SAN FRANCISCO (05/21/2000) - Struggling to survive as its cash runs out, troubled Internet health company Drkoop.com laid off staff on Thursday and has reduced its workforce by 35 percent since April.
Company spokeswoman Stephanie Fulton said 30 people were laid off Thursday. She could not immediately confirm Drkoop's total number of employees, but the company's annual report tallied 185 full-time employees as of Feb. 29. "We needed to streamline our business and focus on core competencies," Fulton said Thursday evening. "The layoffs were across the board."
She said the company eliminated a unit developing health services for employers and shrank its international division. The layoffs are the latest setback for the once-high flying health information company cofounded by former U.S.
Surgeon General C. Everett Koop. The company continues to operate one of the most popular health sites but has been financially drained by low advertising revenues and a series of expensive portal deals.
In March, Drkoop's auditors expressed "substantial doubt" about the company's viability, and last month, company executives disclosed that they had enough cash to last only four months. The news comes as investors are still steaming about company insiders who dumped their stock for handsome profits before the auditor's report sent the Internet health company's share price plummeting.
Drkoop's stock closed at $2.34 Thursday.
But in late February, Koop, the company's chairman, cashed in 91,000 shares for between $9.38 and $10.95 apiece, netting around $914,600, according to Securities and Exchange Commission records. That same week, company director Nancy Snyderman, the celebrity television doctor, did even better; she sold 250,000 shares that she acquired at between 12 cents and 16 cents a share for $9.73 to $11.75 each - netting a cool $2.6 million. Drkoop Vice Chairman John Zaccaro unloaded 75,000 shares at $10.23 to $12 a share to take home $790,017.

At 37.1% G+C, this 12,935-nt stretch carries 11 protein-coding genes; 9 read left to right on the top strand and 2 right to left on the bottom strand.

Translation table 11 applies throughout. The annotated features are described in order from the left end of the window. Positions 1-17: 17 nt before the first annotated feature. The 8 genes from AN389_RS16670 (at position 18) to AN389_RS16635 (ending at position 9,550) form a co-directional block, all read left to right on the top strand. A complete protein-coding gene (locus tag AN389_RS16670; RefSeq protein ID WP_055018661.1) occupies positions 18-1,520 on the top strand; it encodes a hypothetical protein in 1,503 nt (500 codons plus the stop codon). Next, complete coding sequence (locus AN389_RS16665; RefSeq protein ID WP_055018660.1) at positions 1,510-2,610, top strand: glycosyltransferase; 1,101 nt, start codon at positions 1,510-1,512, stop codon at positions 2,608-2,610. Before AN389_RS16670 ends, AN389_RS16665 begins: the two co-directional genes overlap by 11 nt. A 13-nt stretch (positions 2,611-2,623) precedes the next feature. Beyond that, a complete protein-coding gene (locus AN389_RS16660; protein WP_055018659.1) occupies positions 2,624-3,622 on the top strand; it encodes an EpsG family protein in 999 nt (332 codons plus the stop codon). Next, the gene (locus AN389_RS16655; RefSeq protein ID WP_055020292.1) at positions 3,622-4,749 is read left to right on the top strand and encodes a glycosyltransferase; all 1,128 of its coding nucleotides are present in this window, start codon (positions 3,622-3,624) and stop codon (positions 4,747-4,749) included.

Several weeks later Drkoop executives disclosed the auditor's report.
Individual investors who bought Drkoop stock during its salad days last year, when shares traded between $18 and $45, have been venting their rage on online message boards. "Looks like [it's] dead and the boys from Austin are counting their money!" is a typical comment posted to CNBC.com.
"They must have known the financial situation of the company and the letter from the auditors," wrote a disgruntled investor on Motley Fool. "So they are rich, and who suffers - the investors." Koop was out of the country this week and unavailable for comment. Snyderman also could not be reached for comment.
Zaccaro referred questions to Drkoop. Richard Helppie, chairman of Superior Consultant Holdings, a health care consulting company in Southfield, Mich., was unavailable for comment on Thursday. Earlier this week then-Drkoop spokeswoman Adrienne Lallo insisted that there was nothing nefarious about the timing of the stock sales.
She said the sell-off happened during a one-week window between earning report quiet periods when insiders were permitted to sell their stock. "They had a very brief period in which to balance and diversify their portfolios," said Lallo, who was among those laid off Thursday. "We have a very strict insider-trading policy." That may be. But the fact that key insiders - CEO Donald Hackett, two other directors, and Drkoop's other officers excepted - cashed in some of their shares while investors were left with nearly worthless stock has not bolstered confidence in the company as it searches for a white knight. Last week the Wall Street Journal reported that troubled online drugstore DrugEmporium.com was in merger discussions with Drkoop.
Lallo declined to comment on the report. In SEC documents filed last week, Drkoop stated that as of March 31 it had $23.9 million in cash and no bank credit available. Ironically, it also acknowledged that it expects to have difficulty retaining and attracting employees. "These challenges have been amplified by our recent financial performance and low stock price," the document stated. A potential obstacle to finding a partner is Koop's veto power over the sale of the company. His contract allows him to end an agreement for use of his name if there's a change in company control. But Lallo saw that provision as a plus: "We feel that the 'right of approval' Dr. Koop has relative to his brand in the context of any future corporate development activity is a tremendous asset for our shareholders," she wrote in an e-mail Wednesday.